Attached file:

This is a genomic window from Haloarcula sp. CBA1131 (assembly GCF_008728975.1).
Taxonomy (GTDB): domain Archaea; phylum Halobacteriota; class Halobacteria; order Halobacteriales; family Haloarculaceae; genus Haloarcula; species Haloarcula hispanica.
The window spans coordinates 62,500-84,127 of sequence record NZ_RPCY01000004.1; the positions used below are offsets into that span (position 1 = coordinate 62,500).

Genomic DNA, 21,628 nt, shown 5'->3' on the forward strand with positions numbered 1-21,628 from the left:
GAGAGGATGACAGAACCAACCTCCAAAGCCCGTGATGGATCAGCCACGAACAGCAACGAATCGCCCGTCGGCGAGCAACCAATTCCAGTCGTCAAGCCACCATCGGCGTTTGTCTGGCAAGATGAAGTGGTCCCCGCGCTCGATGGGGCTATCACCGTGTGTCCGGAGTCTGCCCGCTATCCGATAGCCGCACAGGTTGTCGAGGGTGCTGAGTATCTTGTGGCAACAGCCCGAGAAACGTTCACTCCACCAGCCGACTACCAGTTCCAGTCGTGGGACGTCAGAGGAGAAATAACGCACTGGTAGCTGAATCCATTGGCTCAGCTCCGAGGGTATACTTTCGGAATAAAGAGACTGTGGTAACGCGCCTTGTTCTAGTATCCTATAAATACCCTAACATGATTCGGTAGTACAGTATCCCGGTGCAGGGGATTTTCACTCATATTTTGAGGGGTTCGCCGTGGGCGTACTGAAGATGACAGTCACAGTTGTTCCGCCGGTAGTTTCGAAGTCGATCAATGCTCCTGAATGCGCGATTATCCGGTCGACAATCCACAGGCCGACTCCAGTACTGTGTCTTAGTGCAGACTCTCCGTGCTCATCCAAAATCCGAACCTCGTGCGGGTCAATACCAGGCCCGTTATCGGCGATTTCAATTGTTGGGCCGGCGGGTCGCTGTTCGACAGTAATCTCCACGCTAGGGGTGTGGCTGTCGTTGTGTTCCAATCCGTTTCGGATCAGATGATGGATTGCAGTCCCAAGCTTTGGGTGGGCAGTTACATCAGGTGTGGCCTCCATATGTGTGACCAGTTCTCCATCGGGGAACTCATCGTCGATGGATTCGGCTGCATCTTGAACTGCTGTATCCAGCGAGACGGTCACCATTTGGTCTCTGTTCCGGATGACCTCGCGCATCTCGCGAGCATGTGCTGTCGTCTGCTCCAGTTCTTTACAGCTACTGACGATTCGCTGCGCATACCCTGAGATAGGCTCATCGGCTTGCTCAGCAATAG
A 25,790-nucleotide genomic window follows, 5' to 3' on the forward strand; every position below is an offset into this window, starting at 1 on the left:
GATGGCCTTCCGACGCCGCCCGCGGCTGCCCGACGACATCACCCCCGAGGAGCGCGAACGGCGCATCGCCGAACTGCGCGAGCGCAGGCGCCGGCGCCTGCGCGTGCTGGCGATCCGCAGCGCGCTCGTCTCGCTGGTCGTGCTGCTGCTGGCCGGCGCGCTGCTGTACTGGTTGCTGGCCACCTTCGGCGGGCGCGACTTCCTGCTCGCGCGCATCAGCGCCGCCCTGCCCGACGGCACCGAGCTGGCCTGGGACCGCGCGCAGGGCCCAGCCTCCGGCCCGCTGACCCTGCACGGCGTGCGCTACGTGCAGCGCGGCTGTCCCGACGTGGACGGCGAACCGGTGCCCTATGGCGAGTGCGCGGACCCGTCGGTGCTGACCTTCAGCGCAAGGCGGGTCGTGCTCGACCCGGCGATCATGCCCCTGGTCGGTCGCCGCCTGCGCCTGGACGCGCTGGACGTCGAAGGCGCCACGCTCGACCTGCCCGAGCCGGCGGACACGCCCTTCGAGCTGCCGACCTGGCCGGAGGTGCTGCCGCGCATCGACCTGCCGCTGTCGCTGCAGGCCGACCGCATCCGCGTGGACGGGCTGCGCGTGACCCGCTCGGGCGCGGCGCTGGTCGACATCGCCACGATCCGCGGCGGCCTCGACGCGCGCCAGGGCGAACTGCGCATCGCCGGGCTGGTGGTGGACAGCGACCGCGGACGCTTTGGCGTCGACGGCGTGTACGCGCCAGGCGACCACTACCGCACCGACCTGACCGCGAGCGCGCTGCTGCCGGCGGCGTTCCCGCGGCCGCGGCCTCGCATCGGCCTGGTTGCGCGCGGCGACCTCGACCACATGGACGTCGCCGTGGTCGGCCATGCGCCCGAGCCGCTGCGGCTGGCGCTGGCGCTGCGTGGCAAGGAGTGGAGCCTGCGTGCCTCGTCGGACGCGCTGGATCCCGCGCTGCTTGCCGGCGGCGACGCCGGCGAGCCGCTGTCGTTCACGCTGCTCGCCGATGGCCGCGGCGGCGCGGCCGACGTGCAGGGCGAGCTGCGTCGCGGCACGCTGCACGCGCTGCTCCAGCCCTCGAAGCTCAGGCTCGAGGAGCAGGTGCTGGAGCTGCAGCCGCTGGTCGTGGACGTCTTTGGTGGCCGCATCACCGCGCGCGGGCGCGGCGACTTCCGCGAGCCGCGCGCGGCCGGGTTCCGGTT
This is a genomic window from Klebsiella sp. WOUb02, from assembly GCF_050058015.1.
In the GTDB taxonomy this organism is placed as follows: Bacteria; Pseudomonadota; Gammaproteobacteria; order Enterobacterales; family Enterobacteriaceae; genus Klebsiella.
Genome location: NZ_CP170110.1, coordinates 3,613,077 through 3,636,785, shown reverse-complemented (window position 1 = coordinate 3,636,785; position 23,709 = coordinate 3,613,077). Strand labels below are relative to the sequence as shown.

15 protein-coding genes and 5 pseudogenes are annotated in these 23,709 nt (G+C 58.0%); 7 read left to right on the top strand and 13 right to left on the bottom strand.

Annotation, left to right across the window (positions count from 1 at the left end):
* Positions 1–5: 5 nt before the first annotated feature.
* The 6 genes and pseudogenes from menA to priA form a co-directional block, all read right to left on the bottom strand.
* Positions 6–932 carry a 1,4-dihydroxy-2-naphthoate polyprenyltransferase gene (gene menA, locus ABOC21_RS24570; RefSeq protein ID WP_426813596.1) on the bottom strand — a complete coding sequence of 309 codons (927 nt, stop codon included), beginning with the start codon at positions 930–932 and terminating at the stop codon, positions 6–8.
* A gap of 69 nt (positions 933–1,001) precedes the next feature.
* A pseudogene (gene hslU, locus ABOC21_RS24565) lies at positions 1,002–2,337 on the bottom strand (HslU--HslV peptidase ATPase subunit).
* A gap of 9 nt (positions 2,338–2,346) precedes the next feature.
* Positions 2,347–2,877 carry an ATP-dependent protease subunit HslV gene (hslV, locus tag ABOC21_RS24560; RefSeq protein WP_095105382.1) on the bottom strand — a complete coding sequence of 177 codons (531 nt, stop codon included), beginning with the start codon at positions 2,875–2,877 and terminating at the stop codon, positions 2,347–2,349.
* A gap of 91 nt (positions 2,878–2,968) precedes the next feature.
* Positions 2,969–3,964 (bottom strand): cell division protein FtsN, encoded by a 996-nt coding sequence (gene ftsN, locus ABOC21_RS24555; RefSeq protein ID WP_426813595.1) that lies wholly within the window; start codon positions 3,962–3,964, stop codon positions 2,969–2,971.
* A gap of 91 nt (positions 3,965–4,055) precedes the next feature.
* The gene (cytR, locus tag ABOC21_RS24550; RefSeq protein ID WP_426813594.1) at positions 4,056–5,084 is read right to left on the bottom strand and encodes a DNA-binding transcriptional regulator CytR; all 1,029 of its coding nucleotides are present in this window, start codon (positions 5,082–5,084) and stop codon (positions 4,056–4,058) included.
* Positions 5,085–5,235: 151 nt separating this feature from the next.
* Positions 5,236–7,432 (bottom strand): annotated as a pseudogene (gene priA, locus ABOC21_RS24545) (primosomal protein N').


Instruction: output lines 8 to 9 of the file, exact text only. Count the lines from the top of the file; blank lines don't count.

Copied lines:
This is a genomic window from Klebsiella sp. WOUb02, from assembly GCF_050058015.1.
In the GTDB taxonomy this organism is placed as follows: Bacteria; Pseudomonadota; Gammaproteobacteria; order Enterobacterales; family Enterobacteriaceae; genus Klebsiella.